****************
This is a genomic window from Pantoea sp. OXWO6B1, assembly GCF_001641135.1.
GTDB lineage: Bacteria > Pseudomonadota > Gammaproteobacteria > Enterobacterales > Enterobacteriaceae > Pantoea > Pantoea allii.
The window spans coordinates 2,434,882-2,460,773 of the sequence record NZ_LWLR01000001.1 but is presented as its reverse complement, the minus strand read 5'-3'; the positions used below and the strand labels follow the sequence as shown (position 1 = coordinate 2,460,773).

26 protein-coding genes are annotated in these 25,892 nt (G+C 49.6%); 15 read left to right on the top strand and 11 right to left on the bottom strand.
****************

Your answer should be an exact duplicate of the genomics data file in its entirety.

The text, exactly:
This is a genomic window from Pantoea sp. OXWO6B1, assembly GCF_001641135.1.
GTDB lineage: Bacteria > Pseudomonadota > Gammaproteobacteria > Enterobacterales > Enterobacteriaceae > Pantoea > Pantoea allii.
The window spans coordinates 2,434,882-2,460,773 of the sequence record NZ_LWLR01000001.1 but is presented as its reverse complement, the minus strand read 5'-3'; the positions used below and the strand labels follow the sequence as shown (position 1 = coordinate 2,460,773).

26 protein-coding genes are annotated in these 25,892 nt (G+C 49.6%); 15 read left to right on the top strand and 11 right to left on the bottom strand.